Going to the store to buy vegetables is a normal part of life for most people. But there is a growing cadré of individuals who are looking to expand their cultivation horizons. They want to become less dependent on society for their food, and more dependent on themselves.
In the past, people grew their own food purely for fun. When you did it yourself, you could grow cultivars that simply weren’t available at the supermarket. But today, with the growing cost of food and a looming hunger crisis, the need to grow one’s own vegetables is skyrocketing. This year more than any other, backyard vegetable plots are essential.
But what vegetables should you actually be growing? That’s the big question. In this post, you’re about to find out. We take a look at some of the vegetables that smart people are growing in their gardens and why.
Iceberg lettuces offer low levels of nutrition, but other lettuces, such as romaine and round, are higher in nutrients and a great addition to your diet. Romaine, for instance, is exceptionally high in vitamin C and minerals, like manganese, that most people lack.
Furthermore, lettuces are easy to grow, can be started indoors, and are suitable for transplanting. It’s also one of the few crops that you can grow year-round in temperate regions, meaning that it can supply you with a source of nutrients deep into the winter and early in the spring.
Try growing different varieties depending on the time of year. Lollo rosso is a great variety for the summer because of its dark, sun-protective leaves.
If temperatures soar, remember to water lettuce regularly. Otherwise, plants will shrivel.
Beans are another superstar vegetable you want in your garden because they grow even in poor soil. If you’re living in the UK, your best bet is snap beans. In southern areas, you may also be able to grow lima and asparagus beans. Most beans thrive in hot, moist soils.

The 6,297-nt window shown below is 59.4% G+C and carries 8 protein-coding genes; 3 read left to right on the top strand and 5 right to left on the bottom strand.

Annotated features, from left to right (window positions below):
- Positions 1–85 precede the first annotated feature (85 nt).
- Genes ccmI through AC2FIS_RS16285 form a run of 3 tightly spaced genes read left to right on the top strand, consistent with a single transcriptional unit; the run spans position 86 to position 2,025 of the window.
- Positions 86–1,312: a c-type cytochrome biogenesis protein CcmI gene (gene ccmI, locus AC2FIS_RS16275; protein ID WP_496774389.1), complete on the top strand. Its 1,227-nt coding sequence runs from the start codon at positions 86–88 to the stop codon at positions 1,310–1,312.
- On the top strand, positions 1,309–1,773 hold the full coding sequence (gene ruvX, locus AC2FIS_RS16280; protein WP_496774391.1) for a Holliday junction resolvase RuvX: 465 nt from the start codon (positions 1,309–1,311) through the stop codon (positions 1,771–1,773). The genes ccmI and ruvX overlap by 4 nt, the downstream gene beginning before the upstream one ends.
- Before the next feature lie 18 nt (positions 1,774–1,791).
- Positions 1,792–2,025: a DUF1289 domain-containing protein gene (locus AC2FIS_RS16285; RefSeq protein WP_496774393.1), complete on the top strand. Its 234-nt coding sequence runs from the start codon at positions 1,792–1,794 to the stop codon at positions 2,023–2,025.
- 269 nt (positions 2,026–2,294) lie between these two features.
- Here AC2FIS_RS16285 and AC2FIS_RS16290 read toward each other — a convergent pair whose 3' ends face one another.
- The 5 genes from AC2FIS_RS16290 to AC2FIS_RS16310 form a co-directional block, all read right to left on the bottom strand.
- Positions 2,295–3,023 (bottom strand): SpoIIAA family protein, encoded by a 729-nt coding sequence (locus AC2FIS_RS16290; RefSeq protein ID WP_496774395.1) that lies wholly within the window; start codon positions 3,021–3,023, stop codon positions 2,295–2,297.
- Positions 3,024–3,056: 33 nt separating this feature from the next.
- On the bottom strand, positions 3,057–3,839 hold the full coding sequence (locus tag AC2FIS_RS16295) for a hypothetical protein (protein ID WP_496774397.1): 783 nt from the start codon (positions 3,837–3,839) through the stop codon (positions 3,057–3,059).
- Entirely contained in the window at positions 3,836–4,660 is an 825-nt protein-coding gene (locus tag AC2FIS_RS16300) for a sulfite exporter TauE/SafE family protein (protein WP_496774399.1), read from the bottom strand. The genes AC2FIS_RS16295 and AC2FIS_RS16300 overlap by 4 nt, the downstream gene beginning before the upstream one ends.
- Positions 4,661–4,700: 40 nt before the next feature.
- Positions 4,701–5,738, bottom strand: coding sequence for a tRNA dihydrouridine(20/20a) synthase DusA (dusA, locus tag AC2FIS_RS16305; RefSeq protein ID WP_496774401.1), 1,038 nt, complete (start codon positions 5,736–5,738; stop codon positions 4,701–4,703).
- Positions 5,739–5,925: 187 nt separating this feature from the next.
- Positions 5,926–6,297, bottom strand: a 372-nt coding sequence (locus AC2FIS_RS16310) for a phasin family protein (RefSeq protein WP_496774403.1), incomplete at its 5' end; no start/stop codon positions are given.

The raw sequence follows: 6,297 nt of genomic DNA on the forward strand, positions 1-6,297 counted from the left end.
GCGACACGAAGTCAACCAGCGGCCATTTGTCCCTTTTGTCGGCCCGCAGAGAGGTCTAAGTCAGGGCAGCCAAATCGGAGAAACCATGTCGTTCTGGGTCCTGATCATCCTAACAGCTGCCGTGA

Peas are a great crop for when times get tough because of when you can plant them. Generally, you’ll want to sow peas two weeks before the average last spring frost.
Peas are a great crop because they offer many of the same benefits as regular beans. They’re high in protein, fibre and carbohydrates, and low in all of the things that you don’t want in your diet, like sugar, salt and fat.
If you want to continuously harvest pea plants in the summer, choose cultivars with different maturity dates. Sowing seeds two weeks apart is a good policy. This way, plants will be ready for you to harvest at different times.
Radishes aren’t a popular vegetable at the table, but they are a good addition to your veg patch. Why? The reason is that you can plant them the moment the soil becomes pliable at the start of spring.
They also grow very quickly, making them a great emergency crop. Many radish cultivars take less than a month to mature, giving you a crop by the middle of March in many regions, far earlier than elsewhere in the world.
When sowing radishes, place seeds at least two inches apart. Then, once they begin to sprout, thin them so that there are at least two inches between each sprout.
When planting, cover the seeds in at least two inches of high-quality soil. Ideally, use compost from last year’s vegetable clippings.
Summer squash needs quite a lot of space and well-composted soil. However, it is worth including on this list because of the abundance of the harvest it can produce. When the conditions are right, particularly in the summer months, you can get an enormous squash yield, giving you plenty of food to eat throughout the hotter months of the year. You may have so many summer squash that you need to pickle them to make them last longer.